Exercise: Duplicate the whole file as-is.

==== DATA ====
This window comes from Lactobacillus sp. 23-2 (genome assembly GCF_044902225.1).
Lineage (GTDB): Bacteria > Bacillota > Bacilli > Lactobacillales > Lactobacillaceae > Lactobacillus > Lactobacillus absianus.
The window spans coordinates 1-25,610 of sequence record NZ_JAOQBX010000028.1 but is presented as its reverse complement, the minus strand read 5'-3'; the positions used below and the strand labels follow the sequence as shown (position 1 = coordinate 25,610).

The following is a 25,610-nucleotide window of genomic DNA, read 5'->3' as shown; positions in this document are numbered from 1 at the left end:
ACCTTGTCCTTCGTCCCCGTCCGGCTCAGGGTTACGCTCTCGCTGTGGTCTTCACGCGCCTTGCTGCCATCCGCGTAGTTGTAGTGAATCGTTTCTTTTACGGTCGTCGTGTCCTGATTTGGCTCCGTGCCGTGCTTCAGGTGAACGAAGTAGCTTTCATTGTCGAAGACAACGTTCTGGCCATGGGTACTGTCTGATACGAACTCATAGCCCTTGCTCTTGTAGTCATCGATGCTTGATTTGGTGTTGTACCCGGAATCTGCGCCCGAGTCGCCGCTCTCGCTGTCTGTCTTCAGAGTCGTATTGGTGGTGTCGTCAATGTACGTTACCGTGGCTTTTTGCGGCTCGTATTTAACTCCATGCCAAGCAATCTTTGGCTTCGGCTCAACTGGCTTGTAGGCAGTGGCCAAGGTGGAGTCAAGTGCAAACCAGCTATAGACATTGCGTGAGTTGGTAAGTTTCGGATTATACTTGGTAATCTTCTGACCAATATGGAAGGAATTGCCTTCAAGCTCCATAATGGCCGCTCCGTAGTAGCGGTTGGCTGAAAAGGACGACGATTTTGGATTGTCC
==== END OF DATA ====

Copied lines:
This window comes from Lactobacillus sp. 23-2 (genome assembly GCF_044902225.1).
Lineage (GTDB): Bacteria > Bacillota > Bacilli > Lactobacillales > Lactobacillaceae > Lactobacillus > Lactobacillus absianus.
The window spans coordinates 1-25,610 of sequence record NZ_JAOQBX010000028.1 but is presented as its reverse complement, the minus strand read 5'-3'; the positions used below and the strand labels follow the sequence as shown (position 1 = coordinate 25,610).

The following is a 25,610-nucleotide window of genomic DNA, read 5'->3' as shown; positions in this document are numbered from 1 at the left end:
ACCTTGTCCTTCGTCCCCGTCCGGCTCAGGGTTACGCTCTCGCTGTGGTCTTCACGCGCCTTGCTGCCATCCGCGTAGTTGTAGTGAATCGTTTCTTTTACGGTCGTCGTGTCCTGATTTGGCTCCGTGCCGTGCTTCAGGTGAACGAAGTAGCTTTCATTGTCGAAGACAACGTTCTGGCCATGGGTACTGTCTGATACGAACTCATAGCCCTTGCTCTTGTAGTCATCGATGCTTGATTTGGTGTTGTACCCGGAATCTGCGCCCGAGTCGCCGCTCTCGCTGTCTGTCTTCAGAGTCGTATTGGTGGTGTCGTCAATGTACGTTACCGTGGCTTTTTGCGGCTCGTATTTAACTCCATGCCAAGCAATCTTTGGCTTCGGCTCAACTGGCTTGTAGGCAGTGGCCAAGGTGGAGTCAAGTGCAAACCAGCTATAGACATTGCGTGAGTTGGTAAGTTTCGGATTATACTTGGTAATCTTCTGACCAATATGGAAGGAATTGCCTTCAAGCTCCATAATGGCCGCTCCGTAGTAGCGGTTGGCTGAAAAGGACGACGATTTTGGATTGTCC